It doesn't stretch my imagination to understand why the safe haven law may be effective.
by Kay Marner
My coworker, Betsy, and I listened to public radio as we drove home from a conference a couple of weeks ago. She’s 24 and single, and at this point, anyway, doesn’t see herself as ever becoming a parent.
A story came on about Nebraska’s Safe Haven law. I assume this story has made national, not just regional news—but here’s a recap: Nebraska’s Safe Haven law allows parents to leave babies at hospital emergency rooms—no questions asked, no fear of prosecution. Although intended to protect newborns, Nebraska’s law covers children ages 0-19. It’s being used not only by teenage girls who manage to deny pregnancy until they give birth in a porta-potty, but by parents or guardians of older children, many of whom have mental health or behavior problems. People are shocked. Betsy said she can’t imagine such a thing.
I guess I have an exceptional imagination.
In my world—in the global world--abandonment is real. I adopted my daughter from an orphanage in Russia. I’ve spent a lot of time thinking about the circumstances that lead birth mothers in other countries to place their children in the care of others.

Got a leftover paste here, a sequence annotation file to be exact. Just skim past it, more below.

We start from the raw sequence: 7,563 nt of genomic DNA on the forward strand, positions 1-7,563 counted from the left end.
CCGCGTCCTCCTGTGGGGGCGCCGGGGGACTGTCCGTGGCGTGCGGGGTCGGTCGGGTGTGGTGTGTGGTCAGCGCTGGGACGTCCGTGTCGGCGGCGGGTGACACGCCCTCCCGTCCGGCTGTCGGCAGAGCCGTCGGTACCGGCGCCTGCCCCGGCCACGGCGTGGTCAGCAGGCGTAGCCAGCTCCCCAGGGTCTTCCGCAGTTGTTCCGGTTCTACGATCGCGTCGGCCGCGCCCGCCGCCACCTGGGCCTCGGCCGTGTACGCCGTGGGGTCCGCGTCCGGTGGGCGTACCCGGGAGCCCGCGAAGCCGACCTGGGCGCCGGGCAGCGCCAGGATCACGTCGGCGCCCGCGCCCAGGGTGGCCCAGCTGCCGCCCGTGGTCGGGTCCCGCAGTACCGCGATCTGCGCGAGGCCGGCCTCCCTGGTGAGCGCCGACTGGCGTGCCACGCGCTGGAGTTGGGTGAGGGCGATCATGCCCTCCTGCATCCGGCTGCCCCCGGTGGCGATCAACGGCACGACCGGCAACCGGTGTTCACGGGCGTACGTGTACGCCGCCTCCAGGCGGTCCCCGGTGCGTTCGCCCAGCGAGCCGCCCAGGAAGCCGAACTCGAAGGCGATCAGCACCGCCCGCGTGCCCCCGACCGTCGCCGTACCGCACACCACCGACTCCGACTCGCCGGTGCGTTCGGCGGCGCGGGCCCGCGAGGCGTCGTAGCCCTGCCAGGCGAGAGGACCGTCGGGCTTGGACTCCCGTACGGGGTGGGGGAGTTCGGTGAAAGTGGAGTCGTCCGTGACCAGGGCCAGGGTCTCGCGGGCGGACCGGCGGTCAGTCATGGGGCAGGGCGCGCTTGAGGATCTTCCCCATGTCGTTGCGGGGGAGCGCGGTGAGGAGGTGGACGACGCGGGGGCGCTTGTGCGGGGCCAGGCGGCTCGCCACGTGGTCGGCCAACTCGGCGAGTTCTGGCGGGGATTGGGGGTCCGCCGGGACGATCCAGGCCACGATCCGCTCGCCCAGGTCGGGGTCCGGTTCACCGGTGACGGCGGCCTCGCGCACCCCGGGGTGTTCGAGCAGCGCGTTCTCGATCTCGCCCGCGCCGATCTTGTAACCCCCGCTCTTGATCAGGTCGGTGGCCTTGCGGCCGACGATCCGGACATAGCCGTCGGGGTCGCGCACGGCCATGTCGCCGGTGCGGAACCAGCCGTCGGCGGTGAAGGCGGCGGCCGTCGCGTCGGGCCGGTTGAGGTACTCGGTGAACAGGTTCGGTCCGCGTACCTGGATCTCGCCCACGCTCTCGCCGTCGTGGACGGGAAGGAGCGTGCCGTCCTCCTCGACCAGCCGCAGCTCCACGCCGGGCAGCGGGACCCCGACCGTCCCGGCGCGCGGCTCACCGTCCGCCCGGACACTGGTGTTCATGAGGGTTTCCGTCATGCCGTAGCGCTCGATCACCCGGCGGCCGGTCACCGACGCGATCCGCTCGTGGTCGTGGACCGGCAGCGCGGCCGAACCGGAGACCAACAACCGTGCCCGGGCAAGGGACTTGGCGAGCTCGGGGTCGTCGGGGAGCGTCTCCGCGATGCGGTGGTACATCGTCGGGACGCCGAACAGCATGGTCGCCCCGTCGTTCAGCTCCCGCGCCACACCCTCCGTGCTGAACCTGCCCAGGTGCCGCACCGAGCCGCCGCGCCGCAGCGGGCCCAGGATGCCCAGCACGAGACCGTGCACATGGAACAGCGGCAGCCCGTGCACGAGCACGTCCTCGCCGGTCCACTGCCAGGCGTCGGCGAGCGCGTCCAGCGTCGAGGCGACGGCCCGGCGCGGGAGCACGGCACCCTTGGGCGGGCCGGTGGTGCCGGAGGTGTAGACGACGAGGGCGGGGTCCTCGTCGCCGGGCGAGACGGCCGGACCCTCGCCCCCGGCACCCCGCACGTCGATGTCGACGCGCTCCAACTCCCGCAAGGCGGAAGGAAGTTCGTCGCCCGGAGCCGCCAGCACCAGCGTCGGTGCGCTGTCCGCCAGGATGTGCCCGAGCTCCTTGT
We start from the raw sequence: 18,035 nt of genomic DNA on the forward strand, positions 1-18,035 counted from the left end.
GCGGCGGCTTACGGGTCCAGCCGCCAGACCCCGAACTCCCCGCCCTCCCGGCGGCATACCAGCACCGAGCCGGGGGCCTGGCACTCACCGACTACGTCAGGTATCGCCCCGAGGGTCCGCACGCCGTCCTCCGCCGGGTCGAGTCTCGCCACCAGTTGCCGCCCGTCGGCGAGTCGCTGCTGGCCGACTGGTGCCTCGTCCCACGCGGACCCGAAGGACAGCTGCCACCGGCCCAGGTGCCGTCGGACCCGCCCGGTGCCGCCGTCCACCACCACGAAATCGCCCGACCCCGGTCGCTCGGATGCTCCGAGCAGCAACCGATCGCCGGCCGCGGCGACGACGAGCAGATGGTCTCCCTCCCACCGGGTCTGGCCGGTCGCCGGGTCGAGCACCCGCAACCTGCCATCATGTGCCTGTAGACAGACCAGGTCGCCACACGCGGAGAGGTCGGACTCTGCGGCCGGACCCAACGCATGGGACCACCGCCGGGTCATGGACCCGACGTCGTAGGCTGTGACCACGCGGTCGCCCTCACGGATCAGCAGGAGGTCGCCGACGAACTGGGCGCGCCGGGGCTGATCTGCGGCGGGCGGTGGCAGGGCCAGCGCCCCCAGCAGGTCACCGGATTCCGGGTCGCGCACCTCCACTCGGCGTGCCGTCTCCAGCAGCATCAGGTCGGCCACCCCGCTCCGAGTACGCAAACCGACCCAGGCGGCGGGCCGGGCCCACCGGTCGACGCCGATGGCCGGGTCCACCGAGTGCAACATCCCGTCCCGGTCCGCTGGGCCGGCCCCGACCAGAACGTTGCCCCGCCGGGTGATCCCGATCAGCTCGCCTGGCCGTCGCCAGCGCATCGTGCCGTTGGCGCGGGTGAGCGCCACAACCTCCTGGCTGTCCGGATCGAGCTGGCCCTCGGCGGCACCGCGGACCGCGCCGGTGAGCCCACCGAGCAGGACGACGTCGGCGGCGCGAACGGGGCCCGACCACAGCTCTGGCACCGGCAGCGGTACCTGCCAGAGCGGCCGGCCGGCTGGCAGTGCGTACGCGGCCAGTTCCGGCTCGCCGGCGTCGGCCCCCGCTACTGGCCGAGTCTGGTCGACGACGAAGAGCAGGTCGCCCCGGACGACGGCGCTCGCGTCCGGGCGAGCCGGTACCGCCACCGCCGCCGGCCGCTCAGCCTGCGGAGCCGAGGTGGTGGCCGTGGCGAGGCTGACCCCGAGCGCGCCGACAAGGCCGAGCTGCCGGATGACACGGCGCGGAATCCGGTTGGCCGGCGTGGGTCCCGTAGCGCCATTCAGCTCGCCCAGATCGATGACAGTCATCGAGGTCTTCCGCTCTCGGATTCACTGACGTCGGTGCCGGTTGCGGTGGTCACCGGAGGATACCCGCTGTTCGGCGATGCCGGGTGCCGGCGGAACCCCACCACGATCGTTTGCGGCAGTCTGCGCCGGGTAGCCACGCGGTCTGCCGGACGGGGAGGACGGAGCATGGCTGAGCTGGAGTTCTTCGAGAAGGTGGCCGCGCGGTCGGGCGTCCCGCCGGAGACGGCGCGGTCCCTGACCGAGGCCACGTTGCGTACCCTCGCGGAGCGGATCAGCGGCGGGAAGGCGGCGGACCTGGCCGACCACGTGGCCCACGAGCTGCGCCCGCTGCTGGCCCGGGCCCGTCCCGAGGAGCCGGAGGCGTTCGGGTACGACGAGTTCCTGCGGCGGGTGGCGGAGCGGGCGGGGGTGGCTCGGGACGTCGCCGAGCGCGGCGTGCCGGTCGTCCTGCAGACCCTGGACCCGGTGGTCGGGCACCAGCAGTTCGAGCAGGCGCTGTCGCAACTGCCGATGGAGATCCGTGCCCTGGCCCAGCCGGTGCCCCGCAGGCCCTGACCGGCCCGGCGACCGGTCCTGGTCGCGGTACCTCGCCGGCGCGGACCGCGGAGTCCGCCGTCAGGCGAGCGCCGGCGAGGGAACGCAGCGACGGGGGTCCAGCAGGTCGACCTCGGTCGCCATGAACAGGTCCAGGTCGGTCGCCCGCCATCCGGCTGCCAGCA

And, I’ve had a small taste of what it’s like to parent a troubled child. I worked in a residential treatment center for emotionally disturbed kids when I was first out of college, then with adults with chronic mental illnesses like schizophrenia and bipolar disorder, some of whom were parents, some of kids with mental health or behavior disorders. Last but not least, I’m the parent of a child with (relatively mild) special needs.
Don’t misunderstand me—I’m far, far, far from wanting to take a road trip to Nebraska. But, what if…
…we weren’t financially stable?
…we had no health insurance?
…we were homeless?
…we had no support from extended family?
…one of us had a drug or alcohol problem, or a mental health problem?
…I had no spouse?
…we lost our jobs?
…there was a shortage of Ritalin?
…we lost our services?
…I wasn’t savvy enough to access the special services that are out there?
…the services out there weren’t good enough to make a difference?
…we had more than one child with special needs?
…Nat’s special needs were more severe?
What if several of those things were true? Problems like those don’t just add up—one plus one equals two. They compound exponentially.
Thankfully, I’m more likely to end up on a beach in Mexico than an E.R. in Nebraska.
But, unlike Betsy, I can imagine.